Up@dawn 2.0

Tuesday, April 26, 2016


Aristotle says happiness depends on ourselves (our choices) and that a genuinely happy life requires the fulfillment of a broad range of conditions, including physical as well as mental well-being. It is our ultimate goal or purpose as humans to achieve happiness. Yet Aristotle says this isn’t something that can be obtained or lost in a few hours (pleasurable sensations). From my understanding his view is that happiness is the end goal that we cannot reach that until we have fully lived our life and we obtain this goal of happiness by making choices throughout our life. The right choices to better ourselves and to make yourself a good person. Which should be somewhat a known standard. Health, wealth, knowledge, friends, etc. are virtues a person should display always throughout his or her life to obtain the end goal of happiness. With making these choices throughout our life we are “practicing”, getting better and better which is getting you closer and closer to the goal of happiness. For such a simple word many people can relate to so quickly and name something that makes them happy, it possesses a much deeper meaning according to Aristotle. I do agree with this and how he defines happiness as an end goal and that happiness is the perfection of human nature that we have to strive for if we want to reach true happiness. In today’s society we often confuse this meaning of happiness with temporary pleasure. Note also that it is not enough to think about doing the right thing, or even intend to do the right thing. We have to actually do it. Thus, it is one thing to think of writing the great American novel, another to actually write it. When we impose a form and order upon all those letters to actually produce a compelling story or essay, we are manifesting our rational potential, and the result of that is a sense of deep fulfillment. Or to take another example, when we exercise our citizenship by voting, we are manifesting our rational potential in yet another way, by taking responsibility for our community. There are ways in which we can exercise our latent virtue in this way, and it would seem that the fullest attainment of human happiness would be one which brought all these ways together in a comprehensive rational life-plan.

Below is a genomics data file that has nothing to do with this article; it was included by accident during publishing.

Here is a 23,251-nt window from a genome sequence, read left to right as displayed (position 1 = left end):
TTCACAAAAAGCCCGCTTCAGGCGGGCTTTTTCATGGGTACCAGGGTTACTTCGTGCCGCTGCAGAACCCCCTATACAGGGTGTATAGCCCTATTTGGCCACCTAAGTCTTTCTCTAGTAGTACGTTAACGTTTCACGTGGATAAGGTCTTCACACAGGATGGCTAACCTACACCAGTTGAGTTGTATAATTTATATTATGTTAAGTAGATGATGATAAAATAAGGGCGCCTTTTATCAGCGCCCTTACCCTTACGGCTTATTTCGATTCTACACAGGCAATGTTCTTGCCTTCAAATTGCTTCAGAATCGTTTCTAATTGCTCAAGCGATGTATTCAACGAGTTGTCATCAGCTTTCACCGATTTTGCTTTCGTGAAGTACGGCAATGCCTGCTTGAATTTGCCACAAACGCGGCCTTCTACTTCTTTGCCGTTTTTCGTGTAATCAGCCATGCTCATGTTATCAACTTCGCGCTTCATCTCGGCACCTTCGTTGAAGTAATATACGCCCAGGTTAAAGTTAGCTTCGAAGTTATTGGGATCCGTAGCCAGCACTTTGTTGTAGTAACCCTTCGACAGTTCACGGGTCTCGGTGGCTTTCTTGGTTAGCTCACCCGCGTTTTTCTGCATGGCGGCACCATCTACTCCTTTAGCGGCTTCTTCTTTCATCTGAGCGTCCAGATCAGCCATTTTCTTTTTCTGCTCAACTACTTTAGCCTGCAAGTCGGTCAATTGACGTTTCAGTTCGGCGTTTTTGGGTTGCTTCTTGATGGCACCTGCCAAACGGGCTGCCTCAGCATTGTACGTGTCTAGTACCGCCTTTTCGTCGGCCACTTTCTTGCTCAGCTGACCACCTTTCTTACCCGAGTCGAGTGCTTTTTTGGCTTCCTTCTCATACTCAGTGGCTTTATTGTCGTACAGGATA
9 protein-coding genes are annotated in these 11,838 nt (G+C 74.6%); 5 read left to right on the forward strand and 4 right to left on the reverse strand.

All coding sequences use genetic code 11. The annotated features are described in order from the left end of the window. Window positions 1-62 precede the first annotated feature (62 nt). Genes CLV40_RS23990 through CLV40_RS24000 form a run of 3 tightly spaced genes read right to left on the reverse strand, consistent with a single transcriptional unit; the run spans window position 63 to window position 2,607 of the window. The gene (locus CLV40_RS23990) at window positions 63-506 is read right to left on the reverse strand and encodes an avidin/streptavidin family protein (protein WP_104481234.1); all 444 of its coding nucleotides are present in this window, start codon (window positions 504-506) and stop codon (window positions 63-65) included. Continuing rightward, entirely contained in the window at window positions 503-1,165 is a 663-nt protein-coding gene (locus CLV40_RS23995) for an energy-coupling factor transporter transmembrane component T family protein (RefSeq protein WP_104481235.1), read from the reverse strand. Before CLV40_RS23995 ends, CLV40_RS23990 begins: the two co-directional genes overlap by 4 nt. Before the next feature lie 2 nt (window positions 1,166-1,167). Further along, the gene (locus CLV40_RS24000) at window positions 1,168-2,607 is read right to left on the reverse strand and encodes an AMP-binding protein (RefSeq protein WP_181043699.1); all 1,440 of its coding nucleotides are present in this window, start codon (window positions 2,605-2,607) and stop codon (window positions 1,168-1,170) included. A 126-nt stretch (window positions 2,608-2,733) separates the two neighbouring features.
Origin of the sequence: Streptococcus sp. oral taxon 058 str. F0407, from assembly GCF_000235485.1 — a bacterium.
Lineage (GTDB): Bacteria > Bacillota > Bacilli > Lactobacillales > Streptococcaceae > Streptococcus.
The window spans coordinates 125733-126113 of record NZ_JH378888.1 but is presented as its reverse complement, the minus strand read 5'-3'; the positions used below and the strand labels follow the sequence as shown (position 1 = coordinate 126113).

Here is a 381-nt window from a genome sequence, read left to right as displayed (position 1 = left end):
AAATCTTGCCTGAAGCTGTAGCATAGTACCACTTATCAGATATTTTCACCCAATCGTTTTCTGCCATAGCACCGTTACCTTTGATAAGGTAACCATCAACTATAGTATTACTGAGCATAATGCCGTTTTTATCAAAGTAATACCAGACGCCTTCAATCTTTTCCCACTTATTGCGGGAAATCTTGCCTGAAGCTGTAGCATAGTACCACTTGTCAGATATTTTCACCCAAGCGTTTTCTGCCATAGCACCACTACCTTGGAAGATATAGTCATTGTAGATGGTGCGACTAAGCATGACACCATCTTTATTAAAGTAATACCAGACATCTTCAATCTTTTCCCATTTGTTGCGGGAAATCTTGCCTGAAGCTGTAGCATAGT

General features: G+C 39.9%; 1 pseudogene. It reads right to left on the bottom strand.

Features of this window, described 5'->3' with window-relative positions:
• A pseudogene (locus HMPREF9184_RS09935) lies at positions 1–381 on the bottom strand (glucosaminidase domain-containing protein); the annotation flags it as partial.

So happiness is goal and very possible to achieve. It isn’t easy and does take practice, but I believe if everyone was familiar with Aristotle’s work and took it in to account the world would truly be a better place. Although today’s society has replaced Aristotle’s definition of happiness with temporary pleasure. I believe it’s good and healthy to incorporate temporary pleasures within our life while obtaining happiness but don’t lose sight of the end goal. To be great at anything it takes time, practice, and the ability to make the right choices. Anything worth having is not easily achieved overnight and happiness is a perfect example of this.

1 comment:

  1. "Happiness is the end goal that we cannot reach that until we have fully lived our life and we obtain this goal of happiness by making choices throughout our life" - in fact, our "eudaimonia" remains hostage to fortune even after our lives have ended, subject to the fates of our children. This seems too rigid a standard, doesn't it? But it's clearly meant to negate the equally unacceptable view of happiness as a fleeting form of pleasure.

    Aristotle's best insight, though, holds: happiness is a choice.